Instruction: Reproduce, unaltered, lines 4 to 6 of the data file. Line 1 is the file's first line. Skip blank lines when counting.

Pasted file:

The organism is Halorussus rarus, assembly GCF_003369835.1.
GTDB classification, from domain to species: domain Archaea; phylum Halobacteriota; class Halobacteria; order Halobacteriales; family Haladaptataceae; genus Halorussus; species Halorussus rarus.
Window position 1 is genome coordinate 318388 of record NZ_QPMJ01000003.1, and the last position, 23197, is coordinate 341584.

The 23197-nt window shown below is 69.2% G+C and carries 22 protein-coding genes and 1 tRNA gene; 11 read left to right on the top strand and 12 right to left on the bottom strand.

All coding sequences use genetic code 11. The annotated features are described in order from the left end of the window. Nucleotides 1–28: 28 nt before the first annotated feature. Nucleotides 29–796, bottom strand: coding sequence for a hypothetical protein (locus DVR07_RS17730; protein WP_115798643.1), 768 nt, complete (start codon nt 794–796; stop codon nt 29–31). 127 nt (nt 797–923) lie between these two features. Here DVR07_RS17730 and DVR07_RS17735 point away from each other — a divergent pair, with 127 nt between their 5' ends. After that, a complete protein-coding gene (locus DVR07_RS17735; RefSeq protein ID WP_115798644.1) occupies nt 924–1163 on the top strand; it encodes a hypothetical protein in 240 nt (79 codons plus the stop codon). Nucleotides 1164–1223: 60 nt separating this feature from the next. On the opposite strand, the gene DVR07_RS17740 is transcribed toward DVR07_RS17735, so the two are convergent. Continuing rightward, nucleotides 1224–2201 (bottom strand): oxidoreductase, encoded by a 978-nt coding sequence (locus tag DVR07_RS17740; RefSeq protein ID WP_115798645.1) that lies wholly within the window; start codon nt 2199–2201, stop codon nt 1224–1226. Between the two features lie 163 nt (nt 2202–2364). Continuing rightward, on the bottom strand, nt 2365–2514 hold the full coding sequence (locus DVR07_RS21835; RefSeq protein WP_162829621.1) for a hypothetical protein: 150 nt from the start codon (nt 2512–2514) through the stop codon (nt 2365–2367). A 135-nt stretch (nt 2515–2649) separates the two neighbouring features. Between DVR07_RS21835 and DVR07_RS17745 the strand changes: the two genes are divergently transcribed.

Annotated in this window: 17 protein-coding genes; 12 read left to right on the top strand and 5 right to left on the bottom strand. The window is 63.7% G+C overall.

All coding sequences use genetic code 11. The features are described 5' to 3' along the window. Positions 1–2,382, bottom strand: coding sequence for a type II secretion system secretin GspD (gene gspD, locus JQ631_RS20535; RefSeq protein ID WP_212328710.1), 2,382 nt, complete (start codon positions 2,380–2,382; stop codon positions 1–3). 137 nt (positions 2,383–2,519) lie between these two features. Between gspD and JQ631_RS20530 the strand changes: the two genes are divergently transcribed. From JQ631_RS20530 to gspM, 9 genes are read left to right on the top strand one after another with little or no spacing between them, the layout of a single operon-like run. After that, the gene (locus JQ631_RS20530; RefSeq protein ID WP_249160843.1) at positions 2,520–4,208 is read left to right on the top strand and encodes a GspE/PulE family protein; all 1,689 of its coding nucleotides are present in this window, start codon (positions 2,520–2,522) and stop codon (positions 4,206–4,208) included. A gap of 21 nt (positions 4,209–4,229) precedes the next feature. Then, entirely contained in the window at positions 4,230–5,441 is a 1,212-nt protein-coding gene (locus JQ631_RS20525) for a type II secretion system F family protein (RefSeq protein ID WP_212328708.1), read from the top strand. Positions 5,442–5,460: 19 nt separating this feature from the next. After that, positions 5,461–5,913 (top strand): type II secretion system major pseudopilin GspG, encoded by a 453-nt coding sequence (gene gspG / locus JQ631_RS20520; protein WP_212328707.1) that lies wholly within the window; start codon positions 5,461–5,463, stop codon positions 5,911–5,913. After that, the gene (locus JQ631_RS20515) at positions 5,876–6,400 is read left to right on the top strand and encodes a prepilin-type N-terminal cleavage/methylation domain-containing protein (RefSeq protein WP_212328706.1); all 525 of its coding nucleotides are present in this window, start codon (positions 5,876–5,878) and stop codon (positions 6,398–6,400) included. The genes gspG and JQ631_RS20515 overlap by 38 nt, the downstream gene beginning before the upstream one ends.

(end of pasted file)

The 23197-nt window shown below is 69.2% G+C and carries 22 protein-coding genes and 1 tRNA gene; 11 read left to right on the top strand and 12 right to left on the bottom strand.

All coding sequences use genetic code 11. The annotated features are described in order from the left end of the window. Nucleotides 1–28: 28 nt before the first annotated feature. Nucleotides 29–796, bottom strand: coding sequence for a hypothetical protein (locus DVR07_RS17730; protein WP_115798643.1), 768 nt, complete (start codon nt 794–796; stop codon nt 29–31). 127 nt (nt 797–923) lie between these two features. Here DVR07_RS17730 and DVR07_RS17735 point away from each other — a divergent pair, with 127 nt between their 5' ends. After that, a complete protein-coding gene (locus DVR07_RS17735; RefSeq protein ID WP_115798644.1) occupies nt 924–1163 on the top strand; it encodes a hypothetical protein in 240 nt (79 codons plus the stop codon). Nucleotides 1164–1223: 60 nt separating this feature from the next. On the opposite strand, the gene DVR07_RS17740 is transcribed toward DVR07_RS17735, so the two are convergent. Continuing rightward, nucleotides 1224–2201 (bottom strand): oxidoreductase, encoded by a 978-nt coding sequence (locus tag DVR07_RS17740; RefSeq protein ID WP_115798645.1) that lies wholly within the window; start codon nt 2199–2201, stop codon nt 1224–1226. Between the two features lie 163 nt (nt 2202–2364). Continuing rightward, on the bottom strand, nt 2365–2514 hold the full coding sequence (locus DVR07_RS21835; RefSeq protein WP_162829621.1) for a hypothetical protein: 150 nt from the start codon (nt 2512–2514) through the stop codon (nt 2365–2367). A 135-nt stretch (nt 2515–2649) separates the two neighbouring features. Between DVR07_RS21835 and DVR07_RS17745 the strand changes: the two genes are divergently transcribed.

Annotated in this window: 17 protein-coding genes; 12 read left to right on the top strand and 5 right to left on the bottom strand. The window is 63.7% G+C overall.